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huesmann
06-16-2012, 11:44 AM
Mixed up a bochet on 4/7/12 using 18.5 lb honey boiled and simmered on the stove for several hours, plus water to 5 gal. Added 5g FermaidK. Aerated. Used GoFerm with 1 packet K1V-1116 yeast. OG was 1.130, came down to 1.068 and stuck there. Re-aerated and repitched using 1 packet EC-1118, plus nutrient and energizer, but I don't see any activity. Will recheck SG, but it seems stuck. Thoughts? Repitch again with larger volume of yeast?

wayneb
06-16-2012, 12:25 PM
Well, one of two things has happened. Either it is truly stuck, or you carmelized enough of the sugars in the honey when you heated it that all the fermentables may actually be gone, and the SG is actually at its final finishing point.

Since you've already added more nutrient and energizer (I'd advise not doing that next time, until you're absolutely certain that it is stuck and not just finished), let's hope that there are still some fermentables in there - otherwise you've got a finished bochet that will have some metallic and chemical "overtones" from the nutrients. Instead of just pitching more yeast, you'll need to make an acclimated starter. You will find lots of descriptions of how to restart a stuck mead in earlier posts (which you can find using the search tool - just search on the terms stuck mead or acclimated starter and lots of good info pops up) but the basic approach is to rehydrate a naturally very robust yeast strain (EC-1118 is a good one, as is Uvaferm-43), then add small amounts of the stuck must, over several increments, in order to build up a starter that is ready to tackle that fairly yeast-toxic brew. You can try this with some more 1118 if you have it available.

Here's one way to accomplish what you want to do. Rehydrate as normal - use GoFerm if you have some. Then after about 15 minutes of rehydration, add about a half cup of the stuck must, mix vigorously (to aerate), and put the result under an airlock until you see signs of fermentation. Then add about a cup of the stuck must to that mix and wait again until you see fermentation re-start. Then add about two cups of the stuck must, and wait again. Do this until you have a fairly significant volume of the must in your starter (I'd say a half gallon or so - about 3 to 4 additions) and then pitch that whole amount back into the main batch of must. With luck, you'll get something going in there again. Hopefully it will ferment out enough that the new yeast will use up all that nutrient that you added earlier.

Good luck - restarting stuck fermentations is always a little touchy, but if you're careful about it, it succeeds most times unless the ethanol concentration is up near the tolerance of your yeast.

huesmann
06-16-2012, 01:20 PM
Thanks for the advice. I assume that if I try the restaring via starter method and it doesn't start back up, that the SG is indeed at its finishing point, and my options are to stick with an 8.5% hydromel (hydrobochet?), or fortify it using some kind of spirits? Or is possible to add plain honey at that point and get some more conversion?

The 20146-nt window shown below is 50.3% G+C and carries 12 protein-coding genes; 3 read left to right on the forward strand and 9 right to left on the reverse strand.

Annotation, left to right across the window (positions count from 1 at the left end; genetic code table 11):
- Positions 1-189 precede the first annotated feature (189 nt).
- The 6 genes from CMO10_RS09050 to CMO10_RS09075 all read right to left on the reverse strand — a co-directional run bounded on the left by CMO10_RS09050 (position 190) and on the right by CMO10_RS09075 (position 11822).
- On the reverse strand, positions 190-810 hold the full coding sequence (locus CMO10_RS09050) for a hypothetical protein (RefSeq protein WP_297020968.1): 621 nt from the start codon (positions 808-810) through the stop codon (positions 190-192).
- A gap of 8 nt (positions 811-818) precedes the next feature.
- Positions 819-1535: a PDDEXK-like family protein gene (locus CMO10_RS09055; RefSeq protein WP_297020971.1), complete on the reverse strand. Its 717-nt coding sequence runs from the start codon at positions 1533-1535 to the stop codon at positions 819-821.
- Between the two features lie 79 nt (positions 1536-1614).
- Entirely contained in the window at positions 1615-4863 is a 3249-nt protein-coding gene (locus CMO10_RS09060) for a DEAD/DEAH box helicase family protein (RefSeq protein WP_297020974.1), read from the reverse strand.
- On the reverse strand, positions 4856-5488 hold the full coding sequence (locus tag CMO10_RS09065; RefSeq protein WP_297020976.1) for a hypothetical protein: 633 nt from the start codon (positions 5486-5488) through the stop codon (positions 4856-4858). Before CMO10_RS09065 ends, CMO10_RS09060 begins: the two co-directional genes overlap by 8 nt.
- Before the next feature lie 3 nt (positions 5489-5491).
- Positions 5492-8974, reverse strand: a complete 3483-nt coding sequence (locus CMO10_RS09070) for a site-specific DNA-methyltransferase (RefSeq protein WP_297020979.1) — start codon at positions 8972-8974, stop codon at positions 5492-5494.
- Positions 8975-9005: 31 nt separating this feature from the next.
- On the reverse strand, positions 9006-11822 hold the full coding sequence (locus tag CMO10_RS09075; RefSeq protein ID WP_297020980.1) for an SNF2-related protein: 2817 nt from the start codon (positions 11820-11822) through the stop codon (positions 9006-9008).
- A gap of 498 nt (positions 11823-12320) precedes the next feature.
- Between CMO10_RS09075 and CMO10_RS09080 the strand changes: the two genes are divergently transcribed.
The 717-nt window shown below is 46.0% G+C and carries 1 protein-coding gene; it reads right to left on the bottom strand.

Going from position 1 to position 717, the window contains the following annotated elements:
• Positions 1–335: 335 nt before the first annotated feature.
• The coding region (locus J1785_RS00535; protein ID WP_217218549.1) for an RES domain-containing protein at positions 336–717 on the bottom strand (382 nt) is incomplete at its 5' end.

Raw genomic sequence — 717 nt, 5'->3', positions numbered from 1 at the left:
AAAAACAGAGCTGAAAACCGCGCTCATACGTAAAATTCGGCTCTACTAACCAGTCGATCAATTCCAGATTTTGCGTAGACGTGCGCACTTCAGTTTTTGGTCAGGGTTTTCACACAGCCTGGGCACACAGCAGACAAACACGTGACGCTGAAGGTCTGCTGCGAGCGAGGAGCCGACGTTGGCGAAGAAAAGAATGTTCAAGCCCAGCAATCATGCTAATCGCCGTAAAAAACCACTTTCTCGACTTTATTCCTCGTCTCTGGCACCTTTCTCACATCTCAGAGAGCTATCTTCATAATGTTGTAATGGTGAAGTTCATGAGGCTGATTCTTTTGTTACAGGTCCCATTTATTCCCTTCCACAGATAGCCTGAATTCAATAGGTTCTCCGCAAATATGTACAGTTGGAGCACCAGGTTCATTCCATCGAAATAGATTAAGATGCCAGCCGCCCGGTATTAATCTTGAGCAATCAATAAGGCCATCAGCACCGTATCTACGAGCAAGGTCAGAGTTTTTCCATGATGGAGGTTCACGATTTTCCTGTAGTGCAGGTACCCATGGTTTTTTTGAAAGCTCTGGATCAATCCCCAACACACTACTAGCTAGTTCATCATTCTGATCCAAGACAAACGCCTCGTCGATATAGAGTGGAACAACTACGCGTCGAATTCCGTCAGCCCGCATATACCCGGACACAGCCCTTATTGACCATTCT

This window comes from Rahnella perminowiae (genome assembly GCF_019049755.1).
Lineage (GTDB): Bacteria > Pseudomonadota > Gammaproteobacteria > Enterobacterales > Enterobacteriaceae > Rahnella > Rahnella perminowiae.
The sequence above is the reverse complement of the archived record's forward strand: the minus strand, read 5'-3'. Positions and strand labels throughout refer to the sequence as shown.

fatbloke
06-16-2012, 01:37 PM
Have you thought of checking the pH ? Because if its dropped too low, it might have caused the sticking.....

huesmann
06-17-2012, 06:58 PM
Unfortunately I don't have a way of measuring the pH. :(

TAKeyser
06-17-2012, 08:24 PM
You can pick up test strips at most any home brew shop for about $3. Just make sure you get the ones for wine and not the beer ones.

Low PH is kind of a common problem so it's a good idea to pick some up.

huesmann
07-21-2012, 09:49 AM
Getting back to this...

Picked up a pH tester. It gave me a reading around 3.75, which appears on the low end of the acceptable range, but still within spec. Would it be a good idea to raise the pH slightly (before trying Wayne's starter idea), and how would I go about doing that?

Riverat
07-21-2012, 10:56 AM
That PH is fine as it is. Don't let get too close to 3 though, above 3.2 or .3

Chevette Girl
07-22-2012, 11:12 AM
Getting back to this...

Picked up a pH tester. It gave me a reading around 3.75, which appears on the low end of the acceptable range, but still within spec. Would it be a good idea to raise the pH slightly (before trying Wayne's starter idea), and how would I go about doing that?


I wouldn't bother raising the pH at this point, I think you're fine down to about 3.4 or so ... I would try an acclimated starter to see if there is still something fermentable for yeast to eat though, if the starter won't start, you're done and the only way to get it to go any further would be to add more honey (and if you do this I would definitely recommend an acclimated starter, again).

speedreader
07-22-2012, 09:19 PM
The "for several hours" part of your original post makes me think that wayneb might be on to something when he suggested you carmelized some of the fermentables out.

I've done two bochets (much smaller... a 1 gal and a 2 gal batch) and both stopped fermentation well short of what I would have expected had the honey not been boiled. The one I boiled longer (and I think it was < 90 minutes) stopped at 1.048.

So your ferment might just be done. How long did you actually boil/simmer the honey for?